Happy Days, Starring Ryan Howard
With another pair of home runs on Friday, Ryan Howard has now hit 56 this year and 80 for his career. According to Bill Deane, "no player had ever hit more than 76 home runs in his first 1,000 at bats" in the 130 years of major league baseball. Howard has 80 - and he still has 135 at-bats to go!
Deane's research uncovered the following all-time leaders:
80 Ryan Howard (in 865 at bats through 9/8/06)
76 Cecil Fielder
75 Jim Gentile
74 Rudy York
74 Ken Phelps
72 Eric Davis
71 Don Mincher
71 Bob Horner
71 Mark McGwire
68 Rob Deer
Interestingly, there is not one player who is in the Hall of Fame. One of the players not named Howard will be eligible for the first time in the coming election.
There are a lot of first basemen on the above list. Lots of slow first basemen. (Is that redundant?)
Excluding Eric Davis, the players in the group averaged 16 SB and 14 CS for their career. At the high end, Rob Deer stole 43 bases and Rudy York pilfered 38. At the low end, Howard has yet to steal a base while Cecil Fielder bagged two and Jim Gentile nabbed three.
There are a lot of feast or famine types, too. Howard has struck out 156 times in 514 at-bats this year. He has 269 SO in 865 AB for his career. The 26-year-old first baseman is on pace to K 179 times in 2006, which would tie him for 14th on the single-season list with. . .Rob Deer! The latter also had a season in which he struck out 186 times - good for sixth all-time.
STRIKEOUTS YEAR SO HR
1 Adam Dunn 2004 195 46
2 Bobby Bonds 1970 189 26
3 Jose Hernandez 2002 188 24
T4 Preston Wilson 2000 187 31
T4 Bobby Bonds 1969 187 32
6 Rob Deer 1987 186 28
T7 Jim Thome 2001 185 49
T7 Jose Hernandez 2001 185 25
T7 Pete Incaviglia 1986 185 30
T10 Jim Thome 2003 182 47
T10 Cecil Fielder 1990 182 51
12 Mo Vaughn 2000 181 36
13 Mike Schmidt 1975 180 38
14 Rob Deer 1986 179 33
15 Richie Sexson 2001 178 45
Source: Sabermetric Baseball Encyclopedia
Howard has blasted 24 HR in his last 154 AB. That works out to one every 6.4 AB. During this span, the native of St. Louis, Missouri has put up a batting line of .383/.513/.890 for an OPS of 1.402.
The slugger's home (.305/.409/.664) and road (.318/.402/.694) splits have been about the same for the season despite playing in hitter-friendly Citizens Bank. In fact, he has jerked exactly 28 HR at home and away in an almost identical number of AB (259 to 255, respectively).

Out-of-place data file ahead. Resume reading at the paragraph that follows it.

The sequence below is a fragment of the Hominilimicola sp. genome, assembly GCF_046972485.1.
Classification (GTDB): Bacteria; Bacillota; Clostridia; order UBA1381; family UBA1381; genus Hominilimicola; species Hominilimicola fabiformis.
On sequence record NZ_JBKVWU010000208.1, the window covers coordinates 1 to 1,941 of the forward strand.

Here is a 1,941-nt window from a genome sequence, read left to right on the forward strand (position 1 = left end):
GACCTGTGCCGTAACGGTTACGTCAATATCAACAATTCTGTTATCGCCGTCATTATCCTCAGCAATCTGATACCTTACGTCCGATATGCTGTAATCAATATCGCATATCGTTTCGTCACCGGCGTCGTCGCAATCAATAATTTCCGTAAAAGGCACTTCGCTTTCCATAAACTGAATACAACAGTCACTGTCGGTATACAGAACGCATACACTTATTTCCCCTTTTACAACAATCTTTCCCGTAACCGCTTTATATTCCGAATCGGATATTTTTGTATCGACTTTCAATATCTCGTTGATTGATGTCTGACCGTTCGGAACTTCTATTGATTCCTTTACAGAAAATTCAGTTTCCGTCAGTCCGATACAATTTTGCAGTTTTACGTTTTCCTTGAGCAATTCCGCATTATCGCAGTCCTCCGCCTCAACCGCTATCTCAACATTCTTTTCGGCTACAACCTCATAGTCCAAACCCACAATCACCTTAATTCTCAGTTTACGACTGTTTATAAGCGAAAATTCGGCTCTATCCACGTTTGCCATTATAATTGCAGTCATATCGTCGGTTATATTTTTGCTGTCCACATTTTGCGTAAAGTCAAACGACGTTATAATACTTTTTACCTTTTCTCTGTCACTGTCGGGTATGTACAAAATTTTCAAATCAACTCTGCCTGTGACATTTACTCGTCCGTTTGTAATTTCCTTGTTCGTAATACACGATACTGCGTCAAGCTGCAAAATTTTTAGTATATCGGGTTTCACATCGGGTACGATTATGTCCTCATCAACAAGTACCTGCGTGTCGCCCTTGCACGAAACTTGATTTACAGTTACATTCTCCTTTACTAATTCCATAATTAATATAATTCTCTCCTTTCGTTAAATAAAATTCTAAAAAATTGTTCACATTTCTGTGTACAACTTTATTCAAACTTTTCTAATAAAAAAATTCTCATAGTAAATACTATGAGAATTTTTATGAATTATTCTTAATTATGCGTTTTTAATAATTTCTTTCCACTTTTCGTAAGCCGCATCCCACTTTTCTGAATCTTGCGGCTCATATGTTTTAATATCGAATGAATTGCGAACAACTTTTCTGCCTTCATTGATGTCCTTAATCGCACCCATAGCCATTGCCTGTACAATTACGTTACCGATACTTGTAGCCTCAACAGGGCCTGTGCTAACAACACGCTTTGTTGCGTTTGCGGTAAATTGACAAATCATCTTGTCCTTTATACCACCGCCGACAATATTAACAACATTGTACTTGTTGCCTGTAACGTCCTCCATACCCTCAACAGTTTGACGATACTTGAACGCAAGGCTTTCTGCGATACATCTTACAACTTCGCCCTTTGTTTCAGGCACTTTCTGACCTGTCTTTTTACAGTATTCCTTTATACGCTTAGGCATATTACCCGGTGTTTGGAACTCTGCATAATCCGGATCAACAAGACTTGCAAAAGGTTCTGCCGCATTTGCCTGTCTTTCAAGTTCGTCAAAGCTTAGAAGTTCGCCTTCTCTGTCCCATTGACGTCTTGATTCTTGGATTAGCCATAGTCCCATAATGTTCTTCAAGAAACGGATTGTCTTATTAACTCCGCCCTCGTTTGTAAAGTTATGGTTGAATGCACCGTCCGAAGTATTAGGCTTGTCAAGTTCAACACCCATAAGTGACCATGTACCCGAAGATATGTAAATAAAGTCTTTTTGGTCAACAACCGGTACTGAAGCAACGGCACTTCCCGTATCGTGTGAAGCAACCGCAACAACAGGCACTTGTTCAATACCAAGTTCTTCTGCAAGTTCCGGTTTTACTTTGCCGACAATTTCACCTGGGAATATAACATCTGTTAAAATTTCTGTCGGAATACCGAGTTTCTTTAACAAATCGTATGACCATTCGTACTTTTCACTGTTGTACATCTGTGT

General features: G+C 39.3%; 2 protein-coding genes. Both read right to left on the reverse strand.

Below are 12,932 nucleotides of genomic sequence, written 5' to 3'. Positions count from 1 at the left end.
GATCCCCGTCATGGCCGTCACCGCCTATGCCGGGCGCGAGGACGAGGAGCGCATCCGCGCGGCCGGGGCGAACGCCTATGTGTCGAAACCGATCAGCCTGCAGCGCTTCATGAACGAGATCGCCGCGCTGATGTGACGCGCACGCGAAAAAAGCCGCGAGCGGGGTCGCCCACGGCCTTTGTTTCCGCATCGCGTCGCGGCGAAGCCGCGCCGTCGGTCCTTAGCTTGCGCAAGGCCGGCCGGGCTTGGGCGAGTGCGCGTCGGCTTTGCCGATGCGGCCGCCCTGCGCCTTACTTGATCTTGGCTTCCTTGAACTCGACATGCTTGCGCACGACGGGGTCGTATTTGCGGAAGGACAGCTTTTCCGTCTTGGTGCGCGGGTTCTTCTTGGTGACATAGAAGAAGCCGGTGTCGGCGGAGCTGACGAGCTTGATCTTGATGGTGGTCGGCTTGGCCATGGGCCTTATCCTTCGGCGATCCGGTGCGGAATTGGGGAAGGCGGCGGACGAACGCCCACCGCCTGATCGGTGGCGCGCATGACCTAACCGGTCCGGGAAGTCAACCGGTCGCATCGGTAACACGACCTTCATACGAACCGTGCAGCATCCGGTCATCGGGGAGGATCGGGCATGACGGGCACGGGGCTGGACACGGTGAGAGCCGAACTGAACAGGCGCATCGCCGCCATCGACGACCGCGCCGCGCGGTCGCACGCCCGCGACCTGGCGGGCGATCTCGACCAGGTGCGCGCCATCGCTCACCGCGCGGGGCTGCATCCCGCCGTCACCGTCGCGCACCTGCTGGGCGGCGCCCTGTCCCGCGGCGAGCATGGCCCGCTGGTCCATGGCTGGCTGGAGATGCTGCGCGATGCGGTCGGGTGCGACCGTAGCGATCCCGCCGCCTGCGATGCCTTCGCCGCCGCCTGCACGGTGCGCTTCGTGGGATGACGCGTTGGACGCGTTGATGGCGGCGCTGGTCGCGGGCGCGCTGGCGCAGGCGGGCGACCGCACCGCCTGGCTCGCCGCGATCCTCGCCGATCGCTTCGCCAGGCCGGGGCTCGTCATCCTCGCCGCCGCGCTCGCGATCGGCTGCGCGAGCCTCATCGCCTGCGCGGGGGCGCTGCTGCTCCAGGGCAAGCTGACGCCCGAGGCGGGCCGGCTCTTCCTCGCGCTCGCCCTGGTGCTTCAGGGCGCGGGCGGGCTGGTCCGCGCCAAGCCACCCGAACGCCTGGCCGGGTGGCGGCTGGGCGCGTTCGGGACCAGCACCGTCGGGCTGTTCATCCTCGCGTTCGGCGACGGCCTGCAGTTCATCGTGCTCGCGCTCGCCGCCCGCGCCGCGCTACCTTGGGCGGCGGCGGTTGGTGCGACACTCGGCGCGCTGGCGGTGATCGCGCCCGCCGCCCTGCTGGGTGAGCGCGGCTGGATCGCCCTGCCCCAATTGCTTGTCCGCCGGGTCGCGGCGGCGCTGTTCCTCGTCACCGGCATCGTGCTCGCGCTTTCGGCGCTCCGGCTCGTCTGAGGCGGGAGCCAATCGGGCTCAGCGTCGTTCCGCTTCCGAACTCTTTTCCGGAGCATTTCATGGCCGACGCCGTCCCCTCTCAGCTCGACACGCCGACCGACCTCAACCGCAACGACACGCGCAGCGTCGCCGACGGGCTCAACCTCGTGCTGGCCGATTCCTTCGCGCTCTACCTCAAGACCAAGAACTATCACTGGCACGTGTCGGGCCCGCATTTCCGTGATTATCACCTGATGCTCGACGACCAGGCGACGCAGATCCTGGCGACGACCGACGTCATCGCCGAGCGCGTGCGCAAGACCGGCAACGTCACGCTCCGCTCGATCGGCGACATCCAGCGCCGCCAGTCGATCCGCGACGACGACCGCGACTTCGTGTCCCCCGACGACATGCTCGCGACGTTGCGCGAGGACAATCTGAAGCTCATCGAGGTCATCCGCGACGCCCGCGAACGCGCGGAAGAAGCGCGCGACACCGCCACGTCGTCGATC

If Howard has a weakness, it is definitely his ability to put the ball in play against left-handers. Although his overall production (.283/.344/.584) is quite acceptable vs. southpaws, he has struck out 60 times in 166 AB or once every 2.8x. Including BB (14) and HBP (2), Howard has still K'd in 33% of his plate appearances when facing portsiders. More alarming is the fact that he has a 4.3:1 ratio of SO to BB vs. LHP.
Howard's partner-in-crime, teammate Chase Utley, is maintaining a similar batting average against both lefties (.306) and righties (.302) but his home run prowess falls off the cliff vs. LHP (4 HR in 180 AB) as opposed to RHP (22 HR in 387 AB). As a team, the Phillies have had surprisingly good balance vs. left-handers (.256/.336/.442) and right-handers (.270/.348/.450). Bobby Abreu, who was traded to the New York Yankees in late July, had reverse splits with respect to AVG and SLG but had a slightly higher OBP vs. RHP due to an incredibly high BB rate (69 in 229 AB).
There are a lot of unanswered questions about Howard and the Phillies:
- Can he carry his team to a wild card berth in the final three weeks of the season?
- How many HR will he hit this year? How about for his career?
- *Will* Ryan Howard be named the National League's Most Valuable Player in 2006?
- *Should* Howard get the MVP nod?
- Who is Howard most like? Cecil Fielder? Jim Thome? Adam Dunn? David Ortiz? Or somebody else?
- If you were starting a team from scratch, would you take Howard or Utley?
- Can the Phillies compete for the NL East title next year?
While contemplating the answers to the above questions, be sure to do one thing: enjoy Ryan Howard for what he is - a slugger who is cranking home runs at a faster pace than anyone in the history of the game.